# Re: Is fast variant of Paillier insecure?

Hi David,

On Sep 30, 10:59 pm, d...@xxxxxxxxxxxxxxxxxxxxxxxx (David Wagner)
wrote:
Amit wrote:
Let p, q be primes and let n=p*q. Let \lambda=LCM(p-1, q-1) such that
s is a large prime dividing \lambda.
Let g be such that order of g in Z*_{n^2} is s*n.

Someone wrote to me that revealing g allows us to factor n. I could
not find the attack. Is this true?

Let h = g^n (mod n). Then h has order s.

1. If s is such that s | p-1 but s does not divide q-1, then
gcd(h-1, n) = q
So in this case, knowledge of g allows to factor n. I suspect
this is probably the case that your correspondent is referring to,
because this is the most natural interpretation of the question

2. If s | p-1, s | q-1, and (p-1)/s and (q-1)/s are both small,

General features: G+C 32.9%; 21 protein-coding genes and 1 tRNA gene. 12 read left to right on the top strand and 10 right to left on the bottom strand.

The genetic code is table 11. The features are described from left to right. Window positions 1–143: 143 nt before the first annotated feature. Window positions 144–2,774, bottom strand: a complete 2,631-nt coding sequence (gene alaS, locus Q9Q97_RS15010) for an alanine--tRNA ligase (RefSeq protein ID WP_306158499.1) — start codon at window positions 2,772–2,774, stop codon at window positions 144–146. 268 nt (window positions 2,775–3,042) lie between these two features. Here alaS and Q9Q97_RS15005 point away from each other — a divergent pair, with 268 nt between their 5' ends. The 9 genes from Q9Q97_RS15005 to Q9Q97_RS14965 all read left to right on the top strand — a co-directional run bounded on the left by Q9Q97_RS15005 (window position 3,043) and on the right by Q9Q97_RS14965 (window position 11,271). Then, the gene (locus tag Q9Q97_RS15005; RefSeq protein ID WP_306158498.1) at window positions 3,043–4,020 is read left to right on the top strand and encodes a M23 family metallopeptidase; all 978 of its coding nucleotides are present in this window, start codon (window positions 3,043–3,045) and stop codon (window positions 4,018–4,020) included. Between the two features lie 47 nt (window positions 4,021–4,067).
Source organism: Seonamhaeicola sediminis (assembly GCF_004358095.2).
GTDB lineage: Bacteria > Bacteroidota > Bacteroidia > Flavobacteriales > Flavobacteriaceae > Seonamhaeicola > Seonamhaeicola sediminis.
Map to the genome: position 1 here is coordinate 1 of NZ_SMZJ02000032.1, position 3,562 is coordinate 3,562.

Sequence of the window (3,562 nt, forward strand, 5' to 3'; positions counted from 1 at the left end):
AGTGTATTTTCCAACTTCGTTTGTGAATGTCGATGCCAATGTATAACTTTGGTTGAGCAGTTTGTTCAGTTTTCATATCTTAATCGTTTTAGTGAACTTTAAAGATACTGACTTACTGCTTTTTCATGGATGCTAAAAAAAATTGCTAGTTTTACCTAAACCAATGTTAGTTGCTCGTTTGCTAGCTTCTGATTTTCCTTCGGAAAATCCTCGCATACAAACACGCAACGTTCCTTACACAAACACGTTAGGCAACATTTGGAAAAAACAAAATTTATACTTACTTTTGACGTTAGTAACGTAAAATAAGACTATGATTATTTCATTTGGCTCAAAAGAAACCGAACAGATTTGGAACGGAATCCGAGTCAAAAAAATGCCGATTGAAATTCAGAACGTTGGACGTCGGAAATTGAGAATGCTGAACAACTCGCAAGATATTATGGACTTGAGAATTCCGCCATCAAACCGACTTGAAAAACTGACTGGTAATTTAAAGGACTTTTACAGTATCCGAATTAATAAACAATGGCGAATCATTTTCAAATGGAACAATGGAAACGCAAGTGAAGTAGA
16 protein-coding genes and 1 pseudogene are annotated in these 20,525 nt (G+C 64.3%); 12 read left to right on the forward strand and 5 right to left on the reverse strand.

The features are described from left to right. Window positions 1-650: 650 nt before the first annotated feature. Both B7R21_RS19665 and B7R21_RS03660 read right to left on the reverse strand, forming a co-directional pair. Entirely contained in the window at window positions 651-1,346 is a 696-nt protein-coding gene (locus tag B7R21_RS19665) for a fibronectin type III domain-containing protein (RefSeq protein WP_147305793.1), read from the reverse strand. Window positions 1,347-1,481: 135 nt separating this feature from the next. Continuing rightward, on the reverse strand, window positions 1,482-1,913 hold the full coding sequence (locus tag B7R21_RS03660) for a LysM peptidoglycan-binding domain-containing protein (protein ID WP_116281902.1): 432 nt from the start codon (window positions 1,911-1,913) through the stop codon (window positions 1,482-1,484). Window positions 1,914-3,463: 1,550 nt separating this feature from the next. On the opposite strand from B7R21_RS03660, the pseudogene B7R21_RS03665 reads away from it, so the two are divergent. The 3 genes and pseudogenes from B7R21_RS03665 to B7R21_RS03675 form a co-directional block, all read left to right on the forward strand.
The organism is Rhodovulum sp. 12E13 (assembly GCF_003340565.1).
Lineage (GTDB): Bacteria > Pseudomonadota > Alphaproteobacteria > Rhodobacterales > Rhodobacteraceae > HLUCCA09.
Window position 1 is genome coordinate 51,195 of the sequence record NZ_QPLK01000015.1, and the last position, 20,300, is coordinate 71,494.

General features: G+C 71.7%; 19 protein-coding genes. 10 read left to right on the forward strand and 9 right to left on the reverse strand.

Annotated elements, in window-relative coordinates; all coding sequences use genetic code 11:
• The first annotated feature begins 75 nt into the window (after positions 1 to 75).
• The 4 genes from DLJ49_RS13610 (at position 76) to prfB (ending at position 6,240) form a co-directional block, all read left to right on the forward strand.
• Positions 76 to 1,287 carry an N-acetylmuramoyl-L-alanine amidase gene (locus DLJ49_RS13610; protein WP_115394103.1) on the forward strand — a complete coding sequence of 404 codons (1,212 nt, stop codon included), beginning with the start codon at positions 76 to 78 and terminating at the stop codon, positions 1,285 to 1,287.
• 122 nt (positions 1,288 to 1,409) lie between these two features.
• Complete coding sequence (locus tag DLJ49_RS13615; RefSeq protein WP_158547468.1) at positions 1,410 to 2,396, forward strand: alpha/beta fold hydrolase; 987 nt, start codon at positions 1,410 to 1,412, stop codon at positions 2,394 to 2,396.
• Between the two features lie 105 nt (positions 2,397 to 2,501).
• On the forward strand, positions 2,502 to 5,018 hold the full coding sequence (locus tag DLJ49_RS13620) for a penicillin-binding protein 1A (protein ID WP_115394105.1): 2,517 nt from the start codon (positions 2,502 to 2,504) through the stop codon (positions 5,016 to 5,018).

and s is known, then the following procedure can be used to factor
n. Pick x randomly, let l = s * k! where k is an upper bound on
max((p-1)/s, (q-1)/s), and check whether x^s = 1 (mod n). If so,
then repeatedly replace s with s/2 until x^s != 1 (mod n), and at
that point gcd(x-1, n) reveals a factor of n with probability at
least 1/2. Repeat this procedure until n is factored.

Yes, these are the two attacks I was looking for. Thanks.
The fact that fast Pailler is insecure seems to be well known to
cryptographers. I wonder why its not mentioned properly in the
literature for us novices.. perhaps I need to look harder.

3. If s | p-1, s | q-1, s is secret, and (p-1)/s and (q-1)/s
both have large random prime factors, I'm not sure what happens.
This smells like something where bad things could happen, so I
certainly wouldn't use this in a real system, though I don't have
an attack.

This case seems interesting due to a richer algebraic structure.
Perhaps it can be used to construct something useful.
(i.e., to have three more (large) primes s, r, t such that s*r | p-1,
s*t | q-1,and keeping s, r, t secret (of course))

Kristian, what did you mean when you said 'There are other minor
applications of such moduli'? Can you describe some application?

.